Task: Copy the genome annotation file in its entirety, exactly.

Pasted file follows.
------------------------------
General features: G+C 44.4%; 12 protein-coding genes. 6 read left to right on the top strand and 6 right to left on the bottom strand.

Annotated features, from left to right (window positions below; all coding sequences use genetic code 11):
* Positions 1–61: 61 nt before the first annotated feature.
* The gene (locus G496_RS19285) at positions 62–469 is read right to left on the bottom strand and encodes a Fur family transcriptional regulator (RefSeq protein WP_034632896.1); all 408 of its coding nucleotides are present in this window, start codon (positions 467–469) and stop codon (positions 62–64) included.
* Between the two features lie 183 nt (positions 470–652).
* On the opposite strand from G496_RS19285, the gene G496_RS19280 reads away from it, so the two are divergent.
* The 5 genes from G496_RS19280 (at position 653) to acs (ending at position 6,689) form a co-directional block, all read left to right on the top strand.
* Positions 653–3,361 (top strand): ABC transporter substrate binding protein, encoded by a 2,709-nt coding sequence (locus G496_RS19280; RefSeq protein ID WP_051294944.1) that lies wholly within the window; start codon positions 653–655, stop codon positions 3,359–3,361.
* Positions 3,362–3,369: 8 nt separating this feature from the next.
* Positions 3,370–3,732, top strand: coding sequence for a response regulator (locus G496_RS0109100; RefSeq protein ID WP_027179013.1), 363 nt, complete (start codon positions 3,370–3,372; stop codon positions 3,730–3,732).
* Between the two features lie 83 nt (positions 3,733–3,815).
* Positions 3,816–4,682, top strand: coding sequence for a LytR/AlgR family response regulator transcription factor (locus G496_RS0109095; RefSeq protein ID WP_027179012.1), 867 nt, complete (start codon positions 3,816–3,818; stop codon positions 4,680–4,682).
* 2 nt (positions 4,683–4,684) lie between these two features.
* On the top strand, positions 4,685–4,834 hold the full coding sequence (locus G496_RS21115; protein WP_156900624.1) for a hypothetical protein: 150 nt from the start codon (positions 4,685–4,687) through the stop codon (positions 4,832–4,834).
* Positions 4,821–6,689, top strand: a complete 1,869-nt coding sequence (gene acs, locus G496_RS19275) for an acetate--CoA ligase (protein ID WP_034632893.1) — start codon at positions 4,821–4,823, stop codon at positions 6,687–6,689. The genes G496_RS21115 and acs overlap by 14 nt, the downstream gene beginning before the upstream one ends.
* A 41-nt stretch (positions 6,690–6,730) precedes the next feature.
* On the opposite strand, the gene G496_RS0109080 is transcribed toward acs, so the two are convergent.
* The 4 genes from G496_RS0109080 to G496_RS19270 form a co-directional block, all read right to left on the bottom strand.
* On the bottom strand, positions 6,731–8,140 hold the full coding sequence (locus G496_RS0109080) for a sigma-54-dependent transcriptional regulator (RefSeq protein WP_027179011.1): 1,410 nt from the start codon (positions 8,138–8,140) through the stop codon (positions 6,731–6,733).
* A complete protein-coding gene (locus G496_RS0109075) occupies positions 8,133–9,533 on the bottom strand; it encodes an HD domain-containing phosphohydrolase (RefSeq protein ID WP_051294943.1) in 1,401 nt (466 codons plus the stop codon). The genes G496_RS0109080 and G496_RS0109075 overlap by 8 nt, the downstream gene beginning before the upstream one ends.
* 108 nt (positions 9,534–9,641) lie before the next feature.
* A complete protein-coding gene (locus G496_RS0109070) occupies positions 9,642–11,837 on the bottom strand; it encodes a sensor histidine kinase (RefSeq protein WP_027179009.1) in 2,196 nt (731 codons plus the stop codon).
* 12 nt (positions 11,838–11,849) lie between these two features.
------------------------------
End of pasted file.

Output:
General features: G+C 44.4%; 12 protein-coding genes. 6 read left to right on the top strand and 6 right to left on the bottom strand.

Annotated features, from left to right (window positions below; all coding sequences use genetic code 11):
* Positions 1–61: 61 nt before the first annotated feature.
* The gene (locus G496_RS19285) at positions 62–469 is read right to left on the bottom strand and encodes a Fur family transcriptional regulator (RefSeq protein WP_034632896.1); all 408 of its coding nucleotides are present in this window, start codon (positions 467–469) and stop codon (positions 62–64) included.
* Between the two features lie 183 nt (positions 470–652).
* On the opposite strand from G496_RS19285, the gene G496_RS19280 reads away from it, so the two are divergent.
* The 5 genes from G496_RS19280 (at position 653) to acs (ending at position 6,689) form a co-directional block, all read left to right on the top strand.
* Positions 653–3,361 (top strand): ABC transporter substrate binding protein, encoded by a 2,709-nt coding sequence (locus G496_RS19280; RefSeq protein ID WP_051294944.1) that lies wholly within the window; start codon positions 653–655, stop codon positions 3,359–3,361.
* Positions 3,362–3,369: 8 nt separating this feature from the next.
* Positions 3,370–3,732, top strand: coding sequence for a response regulator (locus G496_RS0109100; RefSeq protein ID WP_027179013.1), 363 nt, complete (start codon positions 3,370–3,372; stop codon positions 3,730–3,732).
* Between the two features lie 83 nt (positions 3,733–3,815).
* Positions 3,816–4,682, top strand: coding sequence for a LytR/AlgR family response regulator transcription factor (locus G496_RS0109095; RefSeq protein ID WP_027179012.1), 867 nt, complete (start codon positions 3,816–3,818; stop codon positions 4,680–4,682).
* 2 nt (positions 4,683–4,684) lie between these two features.
* On the top strand, positions 4,685–4,834 hold the full coding sequence (locus G496_RS21115; protein WP_156900624.1) for a hypothetical protein: 150 nt from the start codon (positions 4,685–4,687) through the stop codon (positions 4,832–4,834).
* Positions 4,821–6,689, top strand: a complete 1,869-nt coding sequence (gene acs, locus G496_RS19275) for an acetate--CoA ligase (protein ID WP_034632893.1) — start codon at positions 4,821–4,823, stop codon at positions 6,687–6,689. The genes G496_RS21115 and acs overlap by 14 nt, the downstream gene beginning before the upstream one ends.
* A 41-nt stretch (positions 6,690–6,730) precedes the next feature.
* On the opposite strand, the gene G496_RS0109080 is transcribed toward acs, so the two are convergent.
* The 4 genes from G496_RS0109080 to G496_RS19270 form a co-directional block, all read right to left on the bottom strand.
* On the bottom strand, positions 6,731–8,140 hold the full coding sequence (locus G496_RS0109080) for a sigma-54-dependent transcriptional regulator (RefSeq protein WP_027179011.1): 1,410 nt from the start codon (positions 8,138–8,140) through the stop codon (positions 6,731–6,733).
* A complete protein-coding gene (locus G496_RS0109075) occupies positions 8,133–9,533 on the bottom strand; it encodes an HD domain-containing phosphohydrolase (RefSeq protein ID WP_051294943.1) in 1,401 nt (466 codons plus the stop codon). The genes G496_RS0109080 and G496_RS0109075 overlap by 8 nt, the downstream gene beginning before the upstream one ends.
* 108 nt (positions 9,534–9,641) lie before the next feature.
* A complete protein-coding gene (locus G496_RS0109070) occupies positions 9,642–11,837 on the bottom strand; it encodes a sensor histidine kinase (RefSeq protein WP_027179009.1) in 2,196 nt (731 codons plus the stop codon).
* 12 nt (positions 11,838–11,849) lie between these two features.